We are occasionally mentioned in the media, or we take the time to share our knowledge and opinions by writing pieces for printed and digital media.
When asked how Richard Farino, owner of District Angling, got into fly fishing, he answers, “a local tackle shop” in his native Bronx. What started as fishing in Central Park morphed into studying marine biology and the interest in fly-fishing stuck. Fast forward to December 2017, and Richard opened his own shop out of necessity — not his, but for the area. Farino recognized there were very few fly fishing shops in the area and with his 15+ years of experience in the field, he knew enough about the business to bring a presence back to Arlington.
Fly fishing is a sport long dominated by men, both domestic and internationally. Advertisements traditionally target married white males, approximately 40 years old. Equipment has been designed for men by men, and fishing is routinely considered a manly blood sport. Fishing trips were for the boys, and when we were children, grandpa took us fishing, and brought the fish home for the women to cook. Yet despite the proliferation of these ideas, nothing could be further from the truth. Women have participated and added to the sport, and continue to do so daily.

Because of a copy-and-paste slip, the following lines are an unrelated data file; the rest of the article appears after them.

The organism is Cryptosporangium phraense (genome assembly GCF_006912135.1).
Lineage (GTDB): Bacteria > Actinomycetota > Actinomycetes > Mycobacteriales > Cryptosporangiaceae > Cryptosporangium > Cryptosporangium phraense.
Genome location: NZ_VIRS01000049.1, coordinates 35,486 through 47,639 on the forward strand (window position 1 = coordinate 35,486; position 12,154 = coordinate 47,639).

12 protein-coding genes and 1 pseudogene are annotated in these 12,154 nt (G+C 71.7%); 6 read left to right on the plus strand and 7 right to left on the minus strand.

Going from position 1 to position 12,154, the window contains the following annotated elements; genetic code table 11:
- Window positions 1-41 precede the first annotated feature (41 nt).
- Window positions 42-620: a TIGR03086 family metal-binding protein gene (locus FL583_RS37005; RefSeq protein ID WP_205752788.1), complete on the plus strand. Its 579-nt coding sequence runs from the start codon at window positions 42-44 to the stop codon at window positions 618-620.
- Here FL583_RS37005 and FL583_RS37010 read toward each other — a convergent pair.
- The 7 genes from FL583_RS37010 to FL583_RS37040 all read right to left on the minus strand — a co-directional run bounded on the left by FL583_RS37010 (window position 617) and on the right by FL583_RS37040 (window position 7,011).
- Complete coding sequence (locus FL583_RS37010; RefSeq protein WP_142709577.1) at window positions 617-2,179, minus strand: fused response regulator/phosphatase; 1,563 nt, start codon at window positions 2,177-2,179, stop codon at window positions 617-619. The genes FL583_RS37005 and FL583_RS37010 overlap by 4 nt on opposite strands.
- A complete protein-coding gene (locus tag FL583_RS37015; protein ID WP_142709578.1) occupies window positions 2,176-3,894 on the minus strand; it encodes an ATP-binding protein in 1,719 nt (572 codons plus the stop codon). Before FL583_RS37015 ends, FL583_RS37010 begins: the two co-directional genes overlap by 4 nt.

April showers bring May flowers, vibrant and colorful, and of course fragrant. The scent of blossoming gardens wafting through the air of a warm spring day is a common and memorable event in Old Town, and will sometimes trigger a memory of times long gone, and places of our past. Your sense of smell is one of your senses most closely associated with memory. Each person’s memory and sense of smell are unique, which is why someone smelling homemade chocolate chip cookies baking can trigger fond memories of their childhood while someone else might be turned off thinking about a past job working long hours at a bakery.
As April begins to roll in and around our nation's capital, we're reminded that we're entering a new season. Spring reminds us all that life and beauty renews itself each year in the form of dogwood and cherry blossoms, newly sprouting leaves and green grass, and the arrival of daylight savings time and the start of longer days and increasingly shorter nights. The robin calling just before daybreak, the warm, moist breeze wafting in from the river, and cool mornings that gradually give way to warmer afternoons.